TechTarget acquisition of KnowledgeStorm creates lead-gen powerhouse

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TechTarget's $58 million acquisition of KnowledgeStorm, announced late last week, brings together two of the biggest players in IT lead generation.

"It's a peanut butter-and-jelly combination," said Tolman Geffs, a managing director at media investment bank Jordan, Edmiston Group, which represented KnowledgeStorm in the transaction. "TechTarget is the largest company in what you call 'push' lead generation, and KnowledgeStorm is the best in 'pull'."

From an ad revenue perspective, KnowledgeStorm should boost TechTarget's business. KnowledgeStorm’s site logs about 3.5 million visits per month and has about 700 active advertisers, most of which are new to TechTarget.

"Our preliminary internal projections are that KnowledgeStorm will contribute revenue of $12 [million] to $14 million and adjusted EBITDA [earnings before interest, taxes, depreciation and amortization] of $4.5 million to $5.5 million during the first 12 months post-integration," said Greg Strakosch, CEO of TechTarget, in a release. "We expect the integration to be fully completed by the end of the second quarter of 2008, and further guidance will be provided when we report 2007 results in February."

Strakosch was not available for further comment. A call to KnowledgeStorm was referred to TechTarget.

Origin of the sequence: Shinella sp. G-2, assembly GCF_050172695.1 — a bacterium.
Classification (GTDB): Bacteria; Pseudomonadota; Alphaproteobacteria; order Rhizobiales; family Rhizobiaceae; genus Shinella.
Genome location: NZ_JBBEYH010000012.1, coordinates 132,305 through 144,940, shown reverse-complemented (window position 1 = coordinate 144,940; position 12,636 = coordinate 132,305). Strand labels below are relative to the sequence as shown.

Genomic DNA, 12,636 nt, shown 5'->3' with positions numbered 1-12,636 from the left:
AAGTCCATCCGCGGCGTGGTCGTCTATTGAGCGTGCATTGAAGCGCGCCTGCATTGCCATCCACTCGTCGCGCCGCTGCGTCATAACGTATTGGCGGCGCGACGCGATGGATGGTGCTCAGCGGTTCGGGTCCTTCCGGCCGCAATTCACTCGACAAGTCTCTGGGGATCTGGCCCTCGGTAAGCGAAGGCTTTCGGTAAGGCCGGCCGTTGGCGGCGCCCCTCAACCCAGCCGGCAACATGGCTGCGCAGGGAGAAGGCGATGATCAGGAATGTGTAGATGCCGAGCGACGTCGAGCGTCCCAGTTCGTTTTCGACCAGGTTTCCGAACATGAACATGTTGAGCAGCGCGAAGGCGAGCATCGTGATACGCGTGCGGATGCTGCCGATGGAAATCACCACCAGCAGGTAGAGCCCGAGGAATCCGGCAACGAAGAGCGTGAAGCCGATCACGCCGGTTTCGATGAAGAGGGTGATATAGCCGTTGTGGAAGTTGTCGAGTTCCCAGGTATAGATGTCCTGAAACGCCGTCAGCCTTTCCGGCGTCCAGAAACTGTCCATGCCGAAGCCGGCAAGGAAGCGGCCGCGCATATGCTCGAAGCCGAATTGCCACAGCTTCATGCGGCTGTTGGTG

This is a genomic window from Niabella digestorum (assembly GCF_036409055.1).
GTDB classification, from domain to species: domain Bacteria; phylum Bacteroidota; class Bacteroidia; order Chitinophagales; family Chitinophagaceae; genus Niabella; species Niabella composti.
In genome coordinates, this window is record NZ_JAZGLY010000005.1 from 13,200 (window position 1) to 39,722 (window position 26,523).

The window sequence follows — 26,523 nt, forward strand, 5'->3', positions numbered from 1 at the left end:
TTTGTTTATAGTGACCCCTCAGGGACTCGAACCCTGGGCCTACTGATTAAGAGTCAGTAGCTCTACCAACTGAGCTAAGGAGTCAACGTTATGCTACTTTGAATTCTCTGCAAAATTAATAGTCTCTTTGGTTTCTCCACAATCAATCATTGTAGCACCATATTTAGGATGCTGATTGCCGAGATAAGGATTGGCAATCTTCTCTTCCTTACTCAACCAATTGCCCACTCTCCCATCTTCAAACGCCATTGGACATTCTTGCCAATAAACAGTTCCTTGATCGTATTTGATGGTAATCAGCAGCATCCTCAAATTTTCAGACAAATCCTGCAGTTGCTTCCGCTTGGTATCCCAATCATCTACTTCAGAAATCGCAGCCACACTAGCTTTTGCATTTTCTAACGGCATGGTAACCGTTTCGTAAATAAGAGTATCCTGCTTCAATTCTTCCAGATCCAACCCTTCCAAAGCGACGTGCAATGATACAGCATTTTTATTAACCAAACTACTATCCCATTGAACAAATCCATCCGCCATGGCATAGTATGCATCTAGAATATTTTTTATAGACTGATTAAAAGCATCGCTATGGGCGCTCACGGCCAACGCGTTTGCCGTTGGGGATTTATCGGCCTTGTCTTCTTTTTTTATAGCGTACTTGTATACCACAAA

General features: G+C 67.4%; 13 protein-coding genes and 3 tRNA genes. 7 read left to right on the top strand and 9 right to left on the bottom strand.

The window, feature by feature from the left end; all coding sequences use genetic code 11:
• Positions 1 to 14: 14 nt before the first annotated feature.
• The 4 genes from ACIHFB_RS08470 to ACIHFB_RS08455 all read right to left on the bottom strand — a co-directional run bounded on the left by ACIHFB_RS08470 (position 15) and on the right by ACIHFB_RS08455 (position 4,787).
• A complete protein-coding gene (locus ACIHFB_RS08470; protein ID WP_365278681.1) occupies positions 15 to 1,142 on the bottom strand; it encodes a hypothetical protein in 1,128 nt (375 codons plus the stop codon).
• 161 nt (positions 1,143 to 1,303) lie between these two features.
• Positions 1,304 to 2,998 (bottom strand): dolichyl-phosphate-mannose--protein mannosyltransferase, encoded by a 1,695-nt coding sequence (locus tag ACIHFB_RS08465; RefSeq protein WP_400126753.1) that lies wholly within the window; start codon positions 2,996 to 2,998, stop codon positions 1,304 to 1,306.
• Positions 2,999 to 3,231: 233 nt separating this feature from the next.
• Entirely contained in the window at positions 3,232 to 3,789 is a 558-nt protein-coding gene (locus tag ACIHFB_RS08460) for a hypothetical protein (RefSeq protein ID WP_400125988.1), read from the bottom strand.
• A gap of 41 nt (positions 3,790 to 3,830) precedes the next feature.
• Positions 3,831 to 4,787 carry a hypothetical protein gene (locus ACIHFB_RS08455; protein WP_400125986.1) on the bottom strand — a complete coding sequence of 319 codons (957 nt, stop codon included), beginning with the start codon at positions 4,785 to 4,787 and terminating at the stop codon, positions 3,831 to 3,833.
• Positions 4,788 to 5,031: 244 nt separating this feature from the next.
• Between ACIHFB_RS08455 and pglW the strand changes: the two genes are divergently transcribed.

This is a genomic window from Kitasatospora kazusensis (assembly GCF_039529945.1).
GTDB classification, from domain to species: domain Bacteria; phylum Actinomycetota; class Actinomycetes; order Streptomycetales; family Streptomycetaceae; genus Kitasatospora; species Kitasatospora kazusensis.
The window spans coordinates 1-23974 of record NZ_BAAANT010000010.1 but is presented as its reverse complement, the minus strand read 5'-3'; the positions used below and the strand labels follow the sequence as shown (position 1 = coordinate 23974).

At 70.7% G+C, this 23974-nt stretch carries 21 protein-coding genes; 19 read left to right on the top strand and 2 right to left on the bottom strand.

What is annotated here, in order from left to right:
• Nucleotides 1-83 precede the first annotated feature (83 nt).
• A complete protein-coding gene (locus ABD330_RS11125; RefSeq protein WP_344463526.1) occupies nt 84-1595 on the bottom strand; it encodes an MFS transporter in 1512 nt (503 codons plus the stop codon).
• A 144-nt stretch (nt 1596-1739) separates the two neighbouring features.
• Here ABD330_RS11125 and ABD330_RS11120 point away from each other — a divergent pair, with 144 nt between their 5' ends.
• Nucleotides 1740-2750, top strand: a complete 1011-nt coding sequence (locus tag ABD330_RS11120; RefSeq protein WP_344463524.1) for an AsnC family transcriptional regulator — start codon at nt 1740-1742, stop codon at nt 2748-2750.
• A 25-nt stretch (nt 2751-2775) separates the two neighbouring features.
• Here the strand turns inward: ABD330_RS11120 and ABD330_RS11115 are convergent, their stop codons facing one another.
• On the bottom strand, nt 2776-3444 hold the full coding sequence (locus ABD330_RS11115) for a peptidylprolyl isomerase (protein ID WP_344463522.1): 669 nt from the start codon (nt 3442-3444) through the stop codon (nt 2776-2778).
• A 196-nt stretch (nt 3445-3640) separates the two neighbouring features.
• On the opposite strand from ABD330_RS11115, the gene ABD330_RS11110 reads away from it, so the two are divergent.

Market research company Outsell estimates KnowledgeStorm had overall revenue of $13.4 million last year.

"They're looking at flat revenue for two years, which raises the question of whether KnowledgeStorm's growth rates have slowed," said Chuck Richard, Outsell VP-lead analyst. "But TechTarget is not buying into losses. KnowledgeStorm is, in fact, generating cash based on the EBITDA numbers."

Last week, TechTarget reported its third-quarter revenue rose 15% to $23.3 million, from $20.3 million in the year-earlier period. Online revenue, which represented 63% of total revenue, increased 17% to $14.7 million, from $12.6 million a year earlier.

"That's not an extraordinary amount of growth for an online company," said one industry observer, who requested anonymity. "What they're trying to do is supplement organic growth with acquisition growth."

TechTarget's net income for the quarter fell 3% to $1.54 million, from $1.59 million in the year-earlier period. The decrease was primarily due to an increase in stock-based compensation expenses, which rose to $1.65 million, compared with $91,000 in the third quarter of 2006.

Richard said the latest revenue figures suggest TechTarget's growth rate, like KnowledgeStorm's, is slowing from its extreme highs a few years ago—44% in 2004 and 43% in 2005. The company grew 18% in 2006, and was up by the same percentage through the first nine months of this year, Richard said.

"It's obviously slowing down, and the KnowledgeStorm acquisition provides new sources of revenue," he said. "TechTarget is in effect buying new revenue."

The deal is TechTarget's third acquisition since it went public in May. (The stock started off priced at $13, reached a high of $18.69, and was hovering around $15 at press time.)

In June, TechTarget acquired, a portfolio of Internet content sites that provide product reviews, price comparisons and user forums for mobile technology products. In the same month, TechTarget bought Ajaxian, a Web site and conference that provides content for developers using Ajax, a technology for creating interactive Web applications.

Geffs, from JEGI, said a big reason TechTarget opted for an IPO was to fuel acquisitions "and I expect them to make more."

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